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Climate change, biodiversity loss, and sustaining equitable resource production for a growing population present an anthropocene “triple challenge” for humanity. Climate change impacts agriculture through more frequent heat waves, droughts, and other extreme weather events, shifting precipitation patterns, ...

Climate change, biodiversity loss, and sustaining equitable resource production for a growing population present an anthropocene “triple challenge” for humanity. Climate change impacts agriculture through more frequent heat waves, droughts, and other extreme weather events, shifting precipitation patterns, the spread of new diseases and pests, and altered growing seasons. Agriculturalists also face a global trend toward food system simplification through market concentration, land consolidation, and crop homogenization, which together impair farm-level flexibility and innovation, and expose them to transnational market shocks and stressors. The increasingly rapid loss of biodiversity, including crop genetic diversity, adds to these challenges by constraining farmers’ ability to maintain critical ecosystem functions in the face of climate change.

These interrelated challenges produce farm-level shocks and stressors, to which agriculturalists must be able to effectively respond and adapt in order to preserve livelihoods, communities, and food systems. A crucial question in the context of the triple challenge, therefore, is how the social and ecological structure of farming systems impact adaptive capacity.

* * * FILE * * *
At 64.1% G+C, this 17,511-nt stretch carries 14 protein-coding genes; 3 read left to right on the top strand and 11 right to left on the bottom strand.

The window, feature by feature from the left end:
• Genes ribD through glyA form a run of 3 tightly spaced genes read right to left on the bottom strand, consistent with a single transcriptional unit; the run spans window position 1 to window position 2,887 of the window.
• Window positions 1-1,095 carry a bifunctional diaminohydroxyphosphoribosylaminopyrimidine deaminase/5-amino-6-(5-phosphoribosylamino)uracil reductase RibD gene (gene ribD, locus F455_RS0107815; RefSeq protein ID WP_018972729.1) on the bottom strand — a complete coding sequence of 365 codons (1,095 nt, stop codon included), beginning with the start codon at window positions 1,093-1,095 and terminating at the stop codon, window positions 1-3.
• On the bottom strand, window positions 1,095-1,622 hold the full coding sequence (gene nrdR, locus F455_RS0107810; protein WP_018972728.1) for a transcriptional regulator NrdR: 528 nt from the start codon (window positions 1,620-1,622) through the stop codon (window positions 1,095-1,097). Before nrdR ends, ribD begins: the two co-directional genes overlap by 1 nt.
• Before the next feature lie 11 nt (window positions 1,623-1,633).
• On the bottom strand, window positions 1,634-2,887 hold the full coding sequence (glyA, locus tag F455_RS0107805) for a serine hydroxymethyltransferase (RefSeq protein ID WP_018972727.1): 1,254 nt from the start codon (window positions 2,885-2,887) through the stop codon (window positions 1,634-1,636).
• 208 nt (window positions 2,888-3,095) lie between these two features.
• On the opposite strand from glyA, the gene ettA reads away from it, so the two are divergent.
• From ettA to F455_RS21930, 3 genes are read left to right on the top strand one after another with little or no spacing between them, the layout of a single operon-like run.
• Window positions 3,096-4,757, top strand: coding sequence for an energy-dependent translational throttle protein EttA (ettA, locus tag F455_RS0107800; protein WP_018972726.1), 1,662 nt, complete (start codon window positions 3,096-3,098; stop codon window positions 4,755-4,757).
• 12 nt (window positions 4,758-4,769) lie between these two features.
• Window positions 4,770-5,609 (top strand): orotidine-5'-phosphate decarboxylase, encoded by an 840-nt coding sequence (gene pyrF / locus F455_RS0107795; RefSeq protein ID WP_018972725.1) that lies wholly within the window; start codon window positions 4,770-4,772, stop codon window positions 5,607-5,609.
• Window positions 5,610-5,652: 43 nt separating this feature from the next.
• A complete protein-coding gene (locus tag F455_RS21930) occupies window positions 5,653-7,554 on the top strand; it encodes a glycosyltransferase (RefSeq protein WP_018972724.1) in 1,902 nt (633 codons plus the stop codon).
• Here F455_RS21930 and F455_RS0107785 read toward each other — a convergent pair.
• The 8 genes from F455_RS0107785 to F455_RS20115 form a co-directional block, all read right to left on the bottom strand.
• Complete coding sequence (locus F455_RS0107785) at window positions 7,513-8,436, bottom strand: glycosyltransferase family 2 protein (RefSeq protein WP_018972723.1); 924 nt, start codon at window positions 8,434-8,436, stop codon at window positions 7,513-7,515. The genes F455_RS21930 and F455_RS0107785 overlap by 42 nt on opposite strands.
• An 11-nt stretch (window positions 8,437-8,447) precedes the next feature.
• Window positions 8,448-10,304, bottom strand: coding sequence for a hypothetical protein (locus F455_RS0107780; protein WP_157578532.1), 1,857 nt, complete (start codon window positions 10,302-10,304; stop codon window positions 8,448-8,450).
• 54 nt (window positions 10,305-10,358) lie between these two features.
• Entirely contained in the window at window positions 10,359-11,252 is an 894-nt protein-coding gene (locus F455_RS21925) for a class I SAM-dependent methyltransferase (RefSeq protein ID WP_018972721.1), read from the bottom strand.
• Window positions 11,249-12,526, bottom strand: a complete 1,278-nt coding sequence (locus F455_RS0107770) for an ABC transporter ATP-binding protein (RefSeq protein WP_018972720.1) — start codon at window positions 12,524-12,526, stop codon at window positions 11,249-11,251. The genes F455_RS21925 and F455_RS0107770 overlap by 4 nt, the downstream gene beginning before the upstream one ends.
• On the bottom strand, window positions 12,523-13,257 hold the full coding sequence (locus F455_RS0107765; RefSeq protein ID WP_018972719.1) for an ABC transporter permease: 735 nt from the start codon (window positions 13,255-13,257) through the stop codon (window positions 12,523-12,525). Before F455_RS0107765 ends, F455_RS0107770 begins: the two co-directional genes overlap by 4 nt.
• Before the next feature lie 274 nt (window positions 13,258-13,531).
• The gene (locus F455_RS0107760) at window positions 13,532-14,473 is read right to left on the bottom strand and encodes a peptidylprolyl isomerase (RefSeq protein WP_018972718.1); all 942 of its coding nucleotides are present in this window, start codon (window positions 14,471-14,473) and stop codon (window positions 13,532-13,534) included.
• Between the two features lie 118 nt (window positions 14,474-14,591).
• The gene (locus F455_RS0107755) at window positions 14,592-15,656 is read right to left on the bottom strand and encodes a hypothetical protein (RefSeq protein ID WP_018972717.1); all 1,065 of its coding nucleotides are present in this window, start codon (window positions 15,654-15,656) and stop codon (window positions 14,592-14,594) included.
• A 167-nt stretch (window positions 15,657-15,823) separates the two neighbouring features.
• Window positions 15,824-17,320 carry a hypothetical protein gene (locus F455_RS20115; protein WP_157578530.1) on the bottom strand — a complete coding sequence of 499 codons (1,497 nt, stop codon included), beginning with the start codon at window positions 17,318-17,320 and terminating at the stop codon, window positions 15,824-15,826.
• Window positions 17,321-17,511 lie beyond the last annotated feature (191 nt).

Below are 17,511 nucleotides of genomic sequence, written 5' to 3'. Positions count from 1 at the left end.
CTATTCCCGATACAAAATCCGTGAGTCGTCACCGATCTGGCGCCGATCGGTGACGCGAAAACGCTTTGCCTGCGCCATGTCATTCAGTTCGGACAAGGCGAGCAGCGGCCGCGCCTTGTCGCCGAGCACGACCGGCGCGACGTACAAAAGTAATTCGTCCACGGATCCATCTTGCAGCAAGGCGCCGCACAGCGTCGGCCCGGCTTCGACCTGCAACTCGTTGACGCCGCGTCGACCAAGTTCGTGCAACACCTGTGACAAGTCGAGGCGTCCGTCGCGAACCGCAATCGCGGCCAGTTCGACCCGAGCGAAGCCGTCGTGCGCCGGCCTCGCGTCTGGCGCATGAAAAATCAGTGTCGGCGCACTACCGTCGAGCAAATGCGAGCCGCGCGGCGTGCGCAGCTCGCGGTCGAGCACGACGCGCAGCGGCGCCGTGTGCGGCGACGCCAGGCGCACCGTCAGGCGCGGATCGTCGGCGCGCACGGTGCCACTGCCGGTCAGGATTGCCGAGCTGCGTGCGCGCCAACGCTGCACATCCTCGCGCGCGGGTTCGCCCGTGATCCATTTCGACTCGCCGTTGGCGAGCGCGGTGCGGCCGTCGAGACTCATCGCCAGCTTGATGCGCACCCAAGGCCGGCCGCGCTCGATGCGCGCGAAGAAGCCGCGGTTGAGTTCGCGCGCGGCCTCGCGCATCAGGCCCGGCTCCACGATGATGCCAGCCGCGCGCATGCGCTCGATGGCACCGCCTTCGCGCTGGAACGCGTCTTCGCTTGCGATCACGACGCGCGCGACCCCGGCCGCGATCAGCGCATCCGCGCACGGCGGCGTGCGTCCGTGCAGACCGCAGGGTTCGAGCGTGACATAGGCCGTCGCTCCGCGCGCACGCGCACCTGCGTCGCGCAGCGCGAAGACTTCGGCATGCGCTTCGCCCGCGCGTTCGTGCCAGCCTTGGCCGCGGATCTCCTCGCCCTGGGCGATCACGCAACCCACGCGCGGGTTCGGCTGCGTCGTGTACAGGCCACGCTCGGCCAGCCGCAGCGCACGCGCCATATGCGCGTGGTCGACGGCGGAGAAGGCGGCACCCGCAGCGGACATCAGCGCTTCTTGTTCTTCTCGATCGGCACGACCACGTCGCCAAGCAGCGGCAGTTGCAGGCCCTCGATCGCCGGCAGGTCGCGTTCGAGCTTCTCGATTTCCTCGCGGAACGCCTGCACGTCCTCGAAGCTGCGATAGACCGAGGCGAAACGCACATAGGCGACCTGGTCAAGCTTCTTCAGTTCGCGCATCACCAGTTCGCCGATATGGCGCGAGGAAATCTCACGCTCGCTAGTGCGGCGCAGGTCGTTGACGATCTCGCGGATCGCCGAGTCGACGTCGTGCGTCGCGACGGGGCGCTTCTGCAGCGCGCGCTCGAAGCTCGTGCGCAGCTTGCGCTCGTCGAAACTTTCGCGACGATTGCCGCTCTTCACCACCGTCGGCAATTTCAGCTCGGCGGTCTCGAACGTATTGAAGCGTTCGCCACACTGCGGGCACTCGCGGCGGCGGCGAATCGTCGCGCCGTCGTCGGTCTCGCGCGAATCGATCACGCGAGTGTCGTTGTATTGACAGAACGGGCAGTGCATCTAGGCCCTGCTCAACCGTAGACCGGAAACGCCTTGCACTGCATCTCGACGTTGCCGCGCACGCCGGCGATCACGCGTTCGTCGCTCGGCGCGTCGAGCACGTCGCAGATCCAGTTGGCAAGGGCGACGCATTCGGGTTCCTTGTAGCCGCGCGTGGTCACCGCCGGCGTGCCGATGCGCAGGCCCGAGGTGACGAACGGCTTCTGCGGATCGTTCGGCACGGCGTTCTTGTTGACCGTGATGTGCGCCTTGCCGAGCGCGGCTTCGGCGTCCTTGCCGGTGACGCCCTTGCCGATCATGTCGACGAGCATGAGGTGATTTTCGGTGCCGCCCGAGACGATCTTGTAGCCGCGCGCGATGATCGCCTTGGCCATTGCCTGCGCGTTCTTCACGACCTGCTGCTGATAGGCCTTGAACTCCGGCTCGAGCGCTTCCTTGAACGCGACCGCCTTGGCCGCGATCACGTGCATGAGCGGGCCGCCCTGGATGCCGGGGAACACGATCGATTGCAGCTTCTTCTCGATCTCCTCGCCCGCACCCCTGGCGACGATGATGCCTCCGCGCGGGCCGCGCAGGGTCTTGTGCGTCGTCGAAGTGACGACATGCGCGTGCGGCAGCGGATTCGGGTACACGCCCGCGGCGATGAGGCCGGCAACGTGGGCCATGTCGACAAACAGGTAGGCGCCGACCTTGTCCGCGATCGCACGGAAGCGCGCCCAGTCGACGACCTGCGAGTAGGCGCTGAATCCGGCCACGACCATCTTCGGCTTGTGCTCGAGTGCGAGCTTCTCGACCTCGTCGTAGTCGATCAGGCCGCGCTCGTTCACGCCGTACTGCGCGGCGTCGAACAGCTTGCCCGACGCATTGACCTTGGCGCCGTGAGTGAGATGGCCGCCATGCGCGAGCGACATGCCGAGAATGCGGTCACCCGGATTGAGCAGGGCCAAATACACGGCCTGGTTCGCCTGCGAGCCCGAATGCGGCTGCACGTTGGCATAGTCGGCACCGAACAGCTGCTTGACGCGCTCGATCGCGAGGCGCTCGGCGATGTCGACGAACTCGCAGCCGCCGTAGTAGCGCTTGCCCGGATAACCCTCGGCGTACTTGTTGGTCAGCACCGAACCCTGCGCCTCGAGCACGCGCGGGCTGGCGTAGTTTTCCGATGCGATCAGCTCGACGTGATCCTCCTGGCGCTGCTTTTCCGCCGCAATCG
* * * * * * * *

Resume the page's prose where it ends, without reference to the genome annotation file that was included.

Adaptive capacity generally describes the capacity of a system to respond to changes, especially climate change. For the purposes of this Research Topic, we define agricultural adaptive capacity as the extent to which agricultural systems can respond to the triple challenge in ways that, at a minimum, preserve core social-ecological functions, and which ideally open pathways towards enhanced and resilient functioning. An increase in adaptive capacity reduces vulnerability and increases resilience to stressors and shocks. Diversity is an important aspect of both proactive and reactive responses to change, by spreading risks and enhancing flexibility. An important area of inquiry is how social, ecological, cultural, economic, and policy factors, and their multi-level and multiscalar interactions, underlie the adaptive capacity of farming systems. Specifically, how could changes in farming systems increase adaptive capacity in ways that simultaneously promote multiple dimensions of sustainability? Industrial agriculture may be able to incrementally and temporarily increase adaptive capacity to certain stresses produced by the triple challenge, such as, by developing more stress tolerant genotypes or by promoting commodity crop insurance policies. However, given that industrial agriculture has been a major contributor to intensifying the triple challenge in the first place, measures that move towards further simplification will likely exacerbate stressors and undermine future agro-ecosystem adaptive capacity while failing to fundamentally improve sustainability.